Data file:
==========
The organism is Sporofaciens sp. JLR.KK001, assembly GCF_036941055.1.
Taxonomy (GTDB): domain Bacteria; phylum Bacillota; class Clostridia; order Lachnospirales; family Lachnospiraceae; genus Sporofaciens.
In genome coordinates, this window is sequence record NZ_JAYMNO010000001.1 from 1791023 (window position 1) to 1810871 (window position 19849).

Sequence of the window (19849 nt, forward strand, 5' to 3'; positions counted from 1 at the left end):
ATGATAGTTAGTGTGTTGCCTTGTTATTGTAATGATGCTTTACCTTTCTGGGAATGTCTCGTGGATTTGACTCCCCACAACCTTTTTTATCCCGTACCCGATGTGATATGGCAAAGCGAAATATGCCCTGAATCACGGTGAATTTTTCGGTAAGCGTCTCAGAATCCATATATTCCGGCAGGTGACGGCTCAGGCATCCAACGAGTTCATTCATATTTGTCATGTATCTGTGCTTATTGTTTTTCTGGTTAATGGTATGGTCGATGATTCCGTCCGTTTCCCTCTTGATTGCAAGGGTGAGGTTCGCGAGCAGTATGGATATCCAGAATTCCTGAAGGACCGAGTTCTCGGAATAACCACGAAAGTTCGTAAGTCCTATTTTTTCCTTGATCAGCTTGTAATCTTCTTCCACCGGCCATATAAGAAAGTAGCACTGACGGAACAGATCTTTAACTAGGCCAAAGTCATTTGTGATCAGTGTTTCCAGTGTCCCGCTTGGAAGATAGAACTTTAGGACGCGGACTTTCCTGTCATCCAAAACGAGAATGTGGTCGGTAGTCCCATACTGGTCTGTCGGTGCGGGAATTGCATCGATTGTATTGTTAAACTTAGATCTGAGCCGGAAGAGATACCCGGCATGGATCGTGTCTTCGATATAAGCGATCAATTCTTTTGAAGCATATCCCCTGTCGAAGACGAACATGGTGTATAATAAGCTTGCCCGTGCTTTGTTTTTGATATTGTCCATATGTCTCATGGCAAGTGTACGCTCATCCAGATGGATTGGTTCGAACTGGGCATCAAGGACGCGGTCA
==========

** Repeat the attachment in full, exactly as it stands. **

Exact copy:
The organism is Sporofaciens sp. JLR.KK001, assembly GCF_036941055.1.
Taxonomy (GTDB): domain Bacteria; phylum Bacillota; class Clostridia; order Lachnospirales; family Lachnospiraceae; genus Sporofaciens.
In genome coordinates, this window is sequence record NZ_JAYMNO010000001.1 from 1791023 (window position 1) to 1810871 (window position 19849).

Sequence of the window (19849 nt, forward strand, 5' to 3'; positions counted from 1 at the left end):
ATGATAGTTAGTGTGTTGCCTTGTTATTGTAATGATGCTTTACCTTTCTGGGAATGTCTCGTGGATTTGACTCCCCACAACCTTTTTTATCCCGTACCCGATGTGATATGGCAAAGCGAAATATGCCCTGAATCACGGTGAATTTTTCGGTAAGCGTCTCAGAATCCATATATTCCGGCAGGTGACGGCTCAGGCATCCAACGAGTTCATTCATATTTGTCATGTATCTGTGCTTATTGTTTTTCTGGTTAATGGTATGGTCGATGATTCCGTCCGTTTCCCTCTTGATTGCAAGGGTGAGGTTCGCGAGCAGTATGGATATCCAGAATTCCTGAAGGACCGAGTTCTCGGAATAACCACGAAAGTTCGTAAGTCCTATTTTTTCCTTGATCAGCTTGTAATCTTCTTCCACCGGCCATATAAGAAAGTAGCACTGACGGAACAGATCTTTAACTAGGCCAAAGTCATTTGTGATCAGTGTTTCCAGTGTCCCGCTTGGAAGATAGAACTTTAGGACGCGGACTTTCCTGTCATCCAAAACGAGAATGTGGTCGGTAGTCCCATACTGGTCTGTCGGTGCGGGAATTGCATCGATTGTATTGTTAAACTTAGATCTGAGCCGGAAGAGATACCCGGCATGGATCGTGTCTTCGATATAAGCGATCAATTCTTTTGAAGCATATCCCCTGTCGAAGACGAACATGGTGTATAATAAGCTTGCCCGTGCTTTGTTTTTGATATTGTCCATATGTCTCATGGCAAGTGTACGCTCATCCAGATGGATTGGTTCGAACTGGGCATCAAGGACGCGGTCA